As I visit centres around Australia, I am increasingly interested in educator's interpretations and enactment of 'children's agency' in practice. With the implementation of the National Quality Framework, the National Quality Standard was introduced as the quality benchmark against which services are assessed and rated. Quality Area One of the NQS focuses on ensuring that an approved learning framework informs the development of a curriculum that enhances each child’s learning and development, and element 1.1.6 requires educators to ensure that each child’s agency is promoted, enabling them to make choices and decisions and to influence events and their world. It is the interpretation of this element that interests me in terms of the way that is enacted in practice. The Guide to the National Quality Standard (ACECQA, 2011), tells us that agency is about children recognising their capacity to initiate and lead learning, and their right to participate in decisions that affect them, including their learning.
As I talk to educators and observe practice, I notice that children are indeed making decisions throughout the day on matters that affect them. This is often explained to me as children's right to choose. In general, what I see more and more of is children choosing whether to, and they way in which, they participate in experiences and routines. For example Oliver, a three year old at a centre that I recently visited, who was participating in a painting experience, and was painting not only on the canvas provided, but also on the tables, chairs and the adjacent paint trolley. Or Montana, who after showing great interest in a cooking experience, supported by an enthusiastic and committed educator who gathered up the required resources and sourced a recipe online, lost interest and moved on to another experience with a peer before any mixing or cooking had started. In discussion with both of these educators, their perspective was that children have a right to choose, and that they were conscious of supporting their agency. But I wondered what this meant for the agency of the children who would use the painting area after Oliver, or the educator who had responded so purposefully to Montana's interest. Was their agency, their capacity to make choices and decisions, limited by Oliver and Montana's enactment of their own agency?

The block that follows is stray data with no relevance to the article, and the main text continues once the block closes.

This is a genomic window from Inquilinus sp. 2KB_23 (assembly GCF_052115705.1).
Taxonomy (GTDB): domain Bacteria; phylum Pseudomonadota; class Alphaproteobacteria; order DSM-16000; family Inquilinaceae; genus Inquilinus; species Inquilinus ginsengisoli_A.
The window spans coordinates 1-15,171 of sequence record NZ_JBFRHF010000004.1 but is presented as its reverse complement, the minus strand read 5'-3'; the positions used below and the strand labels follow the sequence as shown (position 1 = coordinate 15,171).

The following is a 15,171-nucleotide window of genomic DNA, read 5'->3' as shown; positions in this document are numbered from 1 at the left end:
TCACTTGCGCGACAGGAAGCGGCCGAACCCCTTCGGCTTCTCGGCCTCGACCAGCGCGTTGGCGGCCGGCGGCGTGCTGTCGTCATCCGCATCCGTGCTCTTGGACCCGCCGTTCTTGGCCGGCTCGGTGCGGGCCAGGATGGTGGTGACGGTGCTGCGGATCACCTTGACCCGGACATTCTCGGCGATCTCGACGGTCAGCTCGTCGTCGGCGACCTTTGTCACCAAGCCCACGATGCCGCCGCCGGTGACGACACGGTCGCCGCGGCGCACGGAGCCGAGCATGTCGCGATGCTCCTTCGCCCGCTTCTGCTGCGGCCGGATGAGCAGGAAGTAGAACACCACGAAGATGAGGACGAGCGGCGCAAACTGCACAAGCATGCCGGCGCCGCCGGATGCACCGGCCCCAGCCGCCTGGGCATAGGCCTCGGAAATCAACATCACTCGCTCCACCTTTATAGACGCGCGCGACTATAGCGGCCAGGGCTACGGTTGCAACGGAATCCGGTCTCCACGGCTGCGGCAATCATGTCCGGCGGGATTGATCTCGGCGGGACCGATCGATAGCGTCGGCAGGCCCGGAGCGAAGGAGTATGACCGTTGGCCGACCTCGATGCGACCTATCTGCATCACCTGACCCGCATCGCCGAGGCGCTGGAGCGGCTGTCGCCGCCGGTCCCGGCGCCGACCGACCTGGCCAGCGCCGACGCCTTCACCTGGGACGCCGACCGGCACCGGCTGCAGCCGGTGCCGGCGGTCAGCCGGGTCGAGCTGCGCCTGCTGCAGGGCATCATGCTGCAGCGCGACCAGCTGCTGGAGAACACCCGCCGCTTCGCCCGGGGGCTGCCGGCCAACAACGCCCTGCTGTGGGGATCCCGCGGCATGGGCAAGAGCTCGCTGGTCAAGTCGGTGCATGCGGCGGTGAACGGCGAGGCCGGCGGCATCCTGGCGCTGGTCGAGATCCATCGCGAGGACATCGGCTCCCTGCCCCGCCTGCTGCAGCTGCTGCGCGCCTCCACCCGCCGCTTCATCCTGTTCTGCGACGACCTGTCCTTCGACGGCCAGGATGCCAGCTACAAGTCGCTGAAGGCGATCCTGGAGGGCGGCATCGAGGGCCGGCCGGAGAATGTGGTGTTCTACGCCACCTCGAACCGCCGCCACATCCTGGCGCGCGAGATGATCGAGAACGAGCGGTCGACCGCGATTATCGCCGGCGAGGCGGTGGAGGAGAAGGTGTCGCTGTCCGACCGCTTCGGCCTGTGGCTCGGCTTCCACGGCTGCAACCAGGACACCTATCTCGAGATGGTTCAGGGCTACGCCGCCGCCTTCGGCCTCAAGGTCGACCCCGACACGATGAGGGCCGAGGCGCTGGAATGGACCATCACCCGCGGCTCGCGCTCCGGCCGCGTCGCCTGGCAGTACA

It is the interpretation of children's agency as an individual pursuit, that is one in which the child makes decisions about matters that affect them and their daily experiences, that has me pondering over how this aligns in the context of a community of learners. Because after all, aren't children part of a family, a community and a broader society? If we view children as active participants within an ecological system, as Bronfenbrenner (1994) famously identified, then shouldn't children's agency extend to the collective good, and aren't early childhood educators perfectly positioned to do that work? Can children's agency be framed and enacted from the perspective of citizenship, social justice and humanity? So many questions, and so many opportunities for rich reflective discussions with educators that ensued.
A centre I worked with recently made a beautiful connection with the local nursing home. The children spent some time each week in a collective discussion about what they would do on the next visit to the nursing home, decided on what activities the residents would like, and considered these options based on their developing understanding of the resident's personalities and preferences. They had a photo of each resident and each week they added to this documentation with information about what they had learnt about them, and educators used this to inform their discussion meeting. The children debated and came to a collective decision about what the best activity would be based on what they knew. From my perspective, I appreciated the skillfulness of educators as they facilitated those discussions, and their very intentional work in ensuring that each child’s agency was promoted, enabling them to make choices and decisions that authentically influenced their world. The children were excited by these visits, felt great ownership in the program, and exercised their agency beyond the personal, and into the collective sphere. Hawkins (2014) believes that for a future characterised by peace and understanding, early childhood educators must foster curriculum that upholds equity and human dignity. I would support broadening the interpretation of children's agency in the National Quality Standard to make space for multiple perspectives, and welcome the potential that this brings.
Bronfennbrenner, U, (1994). Ecological models of human development. In International Encyclopedia of Education, Vol3, 2nd Edition. Oxford:Elsevier
Hawkins, Karen. Looking forward, looking back: Framing the future for teaching for social justice in early childhood education [online].Australasian Journal of Early Childhood, Vol. 39, No. 3, Sep 2014: 121-128.